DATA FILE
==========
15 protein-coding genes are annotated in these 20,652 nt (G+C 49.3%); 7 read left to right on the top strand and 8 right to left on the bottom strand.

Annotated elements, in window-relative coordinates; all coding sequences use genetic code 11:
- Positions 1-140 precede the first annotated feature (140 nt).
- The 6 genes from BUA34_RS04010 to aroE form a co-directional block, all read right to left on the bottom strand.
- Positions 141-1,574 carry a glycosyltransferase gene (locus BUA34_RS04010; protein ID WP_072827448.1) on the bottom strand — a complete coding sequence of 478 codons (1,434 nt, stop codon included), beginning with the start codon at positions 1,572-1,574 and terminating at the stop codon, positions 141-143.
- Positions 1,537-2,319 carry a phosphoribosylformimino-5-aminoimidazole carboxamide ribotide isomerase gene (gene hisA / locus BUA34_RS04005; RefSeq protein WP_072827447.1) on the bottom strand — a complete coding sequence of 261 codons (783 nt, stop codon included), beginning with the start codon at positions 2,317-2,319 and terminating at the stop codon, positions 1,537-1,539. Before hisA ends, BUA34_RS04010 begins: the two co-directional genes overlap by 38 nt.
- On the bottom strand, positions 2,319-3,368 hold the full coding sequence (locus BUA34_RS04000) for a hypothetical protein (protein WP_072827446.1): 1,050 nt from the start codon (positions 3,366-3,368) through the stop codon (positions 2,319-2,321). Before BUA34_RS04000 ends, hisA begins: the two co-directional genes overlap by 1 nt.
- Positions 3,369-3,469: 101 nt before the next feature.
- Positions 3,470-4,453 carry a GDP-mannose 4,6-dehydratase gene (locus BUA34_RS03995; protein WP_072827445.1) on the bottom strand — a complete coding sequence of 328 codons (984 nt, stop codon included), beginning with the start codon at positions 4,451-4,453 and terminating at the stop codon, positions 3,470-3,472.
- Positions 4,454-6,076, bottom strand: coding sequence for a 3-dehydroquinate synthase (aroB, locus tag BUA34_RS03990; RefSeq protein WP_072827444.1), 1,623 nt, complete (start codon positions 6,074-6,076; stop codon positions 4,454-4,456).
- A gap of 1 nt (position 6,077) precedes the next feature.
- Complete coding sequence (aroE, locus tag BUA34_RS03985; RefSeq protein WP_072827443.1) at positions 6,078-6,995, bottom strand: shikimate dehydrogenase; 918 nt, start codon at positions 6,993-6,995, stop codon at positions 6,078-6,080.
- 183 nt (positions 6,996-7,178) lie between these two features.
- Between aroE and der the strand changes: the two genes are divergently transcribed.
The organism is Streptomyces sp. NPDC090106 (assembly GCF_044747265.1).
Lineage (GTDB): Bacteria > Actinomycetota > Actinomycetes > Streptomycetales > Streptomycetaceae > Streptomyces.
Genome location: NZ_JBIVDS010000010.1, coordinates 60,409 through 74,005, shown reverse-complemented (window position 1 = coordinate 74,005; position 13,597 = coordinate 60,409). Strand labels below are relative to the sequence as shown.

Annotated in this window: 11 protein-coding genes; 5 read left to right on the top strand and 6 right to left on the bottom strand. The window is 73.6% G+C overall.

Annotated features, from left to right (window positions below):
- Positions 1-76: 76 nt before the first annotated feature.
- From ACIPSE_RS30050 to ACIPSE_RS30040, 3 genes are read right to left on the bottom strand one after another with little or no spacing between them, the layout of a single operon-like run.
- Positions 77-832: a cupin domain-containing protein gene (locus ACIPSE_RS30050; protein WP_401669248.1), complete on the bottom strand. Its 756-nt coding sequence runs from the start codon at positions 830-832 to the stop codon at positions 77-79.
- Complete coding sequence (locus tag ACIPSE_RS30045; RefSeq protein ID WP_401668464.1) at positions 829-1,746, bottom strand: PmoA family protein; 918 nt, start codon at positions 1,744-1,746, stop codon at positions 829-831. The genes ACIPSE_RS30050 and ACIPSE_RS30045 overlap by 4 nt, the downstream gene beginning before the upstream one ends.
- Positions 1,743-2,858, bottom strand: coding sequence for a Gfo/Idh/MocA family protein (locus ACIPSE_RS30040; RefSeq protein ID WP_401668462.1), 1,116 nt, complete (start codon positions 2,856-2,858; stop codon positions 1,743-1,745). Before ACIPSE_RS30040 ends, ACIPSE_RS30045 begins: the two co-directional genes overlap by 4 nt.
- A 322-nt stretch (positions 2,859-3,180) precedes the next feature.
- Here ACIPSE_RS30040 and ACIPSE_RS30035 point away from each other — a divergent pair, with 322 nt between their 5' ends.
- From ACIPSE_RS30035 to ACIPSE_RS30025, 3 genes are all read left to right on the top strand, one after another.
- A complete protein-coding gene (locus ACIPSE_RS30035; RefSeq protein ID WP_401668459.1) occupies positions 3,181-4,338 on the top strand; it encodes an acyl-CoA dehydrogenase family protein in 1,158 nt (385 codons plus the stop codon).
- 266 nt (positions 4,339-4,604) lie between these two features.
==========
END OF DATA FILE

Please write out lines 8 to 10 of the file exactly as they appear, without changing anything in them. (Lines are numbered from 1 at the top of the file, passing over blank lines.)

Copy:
- Positions 3,369-3,469: 101 nt before the next feature.
- Positions 3,470-4,453 carry a GDP-mannose 4,6-dehydratase gene (locus BUA34_RS03995; protein WP_072827445.1) on the bottom strand — a complete coding sequence of 328 codons (984 nt, stop codon included), beginning with the start codon at positions 4,451-4,453 and terminating at the stop codon, positions 3,470-3,472.
- Positions 4,454-6,076, bottom strand: coding sequence for a 3-dehydroquinate synthase (aroB, locus tag BUA34_RS03990; RefSeq protein WP_072827444.1), 1,623 nt, complete (start codon positions 6,074-6,076; stop codon positions 4,454-4,456).